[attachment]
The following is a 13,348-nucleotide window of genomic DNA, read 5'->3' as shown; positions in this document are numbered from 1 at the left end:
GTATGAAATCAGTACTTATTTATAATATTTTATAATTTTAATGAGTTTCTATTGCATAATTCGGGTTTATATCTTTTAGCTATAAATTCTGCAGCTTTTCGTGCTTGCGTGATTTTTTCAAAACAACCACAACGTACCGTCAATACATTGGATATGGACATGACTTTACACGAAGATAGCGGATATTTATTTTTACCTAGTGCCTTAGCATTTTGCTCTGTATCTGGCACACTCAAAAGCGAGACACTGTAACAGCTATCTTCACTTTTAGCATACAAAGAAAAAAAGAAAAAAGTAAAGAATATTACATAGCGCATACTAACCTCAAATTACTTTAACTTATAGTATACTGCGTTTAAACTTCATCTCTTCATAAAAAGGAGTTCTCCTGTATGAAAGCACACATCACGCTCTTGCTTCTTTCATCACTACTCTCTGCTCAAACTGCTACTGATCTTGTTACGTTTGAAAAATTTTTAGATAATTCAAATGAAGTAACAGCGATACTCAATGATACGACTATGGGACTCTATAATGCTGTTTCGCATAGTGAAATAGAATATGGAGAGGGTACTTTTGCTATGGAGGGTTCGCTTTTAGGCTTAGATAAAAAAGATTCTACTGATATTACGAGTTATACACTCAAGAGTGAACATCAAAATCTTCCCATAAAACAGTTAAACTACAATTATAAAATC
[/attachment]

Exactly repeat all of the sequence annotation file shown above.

The following is a 13,348-nucleotide window of genomic DNA, read 5'->3' as shown; positions in this document are numbered from 1 at the left end:
GTATGAAATCAGTACTTATTTATAATATTTTATAATTTTAATGAGTTTCTATTGCATAATTCGGGTTTATATCTTTTAGCTATAAATTCTGCAGCTTTTCGTGCTTGCGTGATTTTTTCAAAACAACCACAACGTACCGTCAATACATTGGATATGGACATGACTTTACACGAAGATAGCGGATATTTATTTTTACCTAGTGCCTTAGCATTTTGCTCTGTATCTGGCACACTCAAAAGCGAGACACTGTAACAGCTATCTTCACTTTTAGCATACAAAGAAAAAAAGAAAAAAGTAAAGAATATTACATAGCGCATACTAACCTCAAATTACTTTAACTTATAGTATACTGCGTTTAAACTTCATCTCTTCATAAAAAGGAGTTCTCCTGTATGAAAGCACACATCACGCTCTTGCTTCTTTCATCACTACTCTCTGCTCAAACTGCTACTGATCTTGTTACGTTTGAAAAATTTTTAGATAATTCAAATGAAGTAACAGCGATACTCAATGATACGACTATGGGACTCTATAATGCTGTTTCGCATAGTGAAATAGAATATGGAGAGGGTACTTTTGCTATGGAGGGTTCGCTTTTAGGCTTAGATAAAAAAGATTCTACTGATATTACGAGTTATACACTCAAGAGTGAACATCAAAATCTTCCCATAAAACAGTTAAACTACAATTATAAAATC